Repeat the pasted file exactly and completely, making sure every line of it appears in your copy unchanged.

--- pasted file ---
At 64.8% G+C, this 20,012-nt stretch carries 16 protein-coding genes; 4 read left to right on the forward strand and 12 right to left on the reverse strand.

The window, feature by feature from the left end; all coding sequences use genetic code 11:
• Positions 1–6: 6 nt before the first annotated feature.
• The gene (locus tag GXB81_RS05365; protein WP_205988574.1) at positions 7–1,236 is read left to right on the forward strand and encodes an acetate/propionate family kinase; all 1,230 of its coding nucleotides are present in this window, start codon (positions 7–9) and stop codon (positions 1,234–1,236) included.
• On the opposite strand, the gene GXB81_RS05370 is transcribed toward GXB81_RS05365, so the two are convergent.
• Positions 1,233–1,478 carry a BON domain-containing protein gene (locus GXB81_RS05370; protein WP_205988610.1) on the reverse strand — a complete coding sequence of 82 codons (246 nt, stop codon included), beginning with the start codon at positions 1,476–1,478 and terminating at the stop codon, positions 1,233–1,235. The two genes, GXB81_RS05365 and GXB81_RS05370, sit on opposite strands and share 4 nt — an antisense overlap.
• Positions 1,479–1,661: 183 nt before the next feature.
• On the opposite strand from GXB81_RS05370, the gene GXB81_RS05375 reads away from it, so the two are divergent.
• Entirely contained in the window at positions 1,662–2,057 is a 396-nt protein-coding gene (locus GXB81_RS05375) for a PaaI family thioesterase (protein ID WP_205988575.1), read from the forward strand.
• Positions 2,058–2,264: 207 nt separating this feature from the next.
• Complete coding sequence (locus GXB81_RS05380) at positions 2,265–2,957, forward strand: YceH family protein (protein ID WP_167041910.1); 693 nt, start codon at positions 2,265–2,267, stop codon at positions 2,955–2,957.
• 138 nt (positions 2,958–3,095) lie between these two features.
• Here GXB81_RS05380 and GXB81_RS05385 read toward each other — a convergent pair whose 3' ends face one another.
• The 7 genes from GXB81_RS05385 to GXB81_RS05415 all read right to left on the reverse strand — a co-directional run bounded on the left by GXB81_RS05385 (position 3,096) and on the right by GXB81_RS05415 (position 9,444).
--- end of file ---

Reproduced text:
At 64.8% G+C, this 20,012-nt stretch carries 16 protein-coding genes; 4 read left to right on the forward strand and 12 right to left on the reverse strand.

The window, feature by feature from the left end; all coding sequences use genetic code 11:
• Positions 1–6: 6 nt before the first annotated feature.
• The gene (locus tag GXB81_RS05365; protein WP_205988574.1) at positions 7–1,236 is read left to right on the forward strand and encodes an acetate/propionate family kinase; all 1,230 of its coding nucleotides are present in this window, start codon (positions 7–9) and stop codon (positions 1,234–1,236) included.
• On the opposite strand, the gene GXB81_RS05370 is transcribed toward GXB81_RS05365, so the two are convergent.
• Positions 1,233–1,478 carry a BON domain-containing protein gene (locus GXB81_RS05370; protein WP_205988610.1) on the reverse strand — a complete coding sequence of 82 codons (246 nt, stop codon included), beginning with the start codon at positions 1,476–1,478 and terminating at the stop codon, positions 1,233–1,235. The two genes, GXB81_RS05365 and GXB81_RS05370, sit on opposite strands and share 4 nt — an antisense overlap.
• Positions 1,479–1,661: 183 nt before the next feature.
• On the opposite strand from GXB81_RS05370, the gene GXB81_RS05375 reads away from it, so the two are divergent.
• Entirely contained in the window at positions 1,662–2,057 is a 396-nt protein-coding gene (locus GXB81_RS05375) for a PaaI family thioesterase (protein ID WP_205988575.1), read from the forward strand.
• Positions 2,058–2,264: 207 nt separating this feature from the next.
• Complete coding sequence (locus GXB81_RS05380) at positions 2,265–2,957, forward strand: YceH family protein (protein ID WP_167041910.1); 693 nt, start codon at positions 2,265–2,267, stop codon at positions 2,955–2,957.
• 138 nt (positions 2,958–3,095) lie between these two features.
• Here GXB81_RS05380 and GXB81_RS05385 read toward each other — a convergent pair whose 3' ends face one another.
• The 7 genes from GXB81_RS05385 to GXB81_RS05415 all read right to left on the reverse strand — a co-directional run bounded on the left by GXB81_RS05385 (position 3,096) and on the right by GXB81_RS05415 (position 9,444).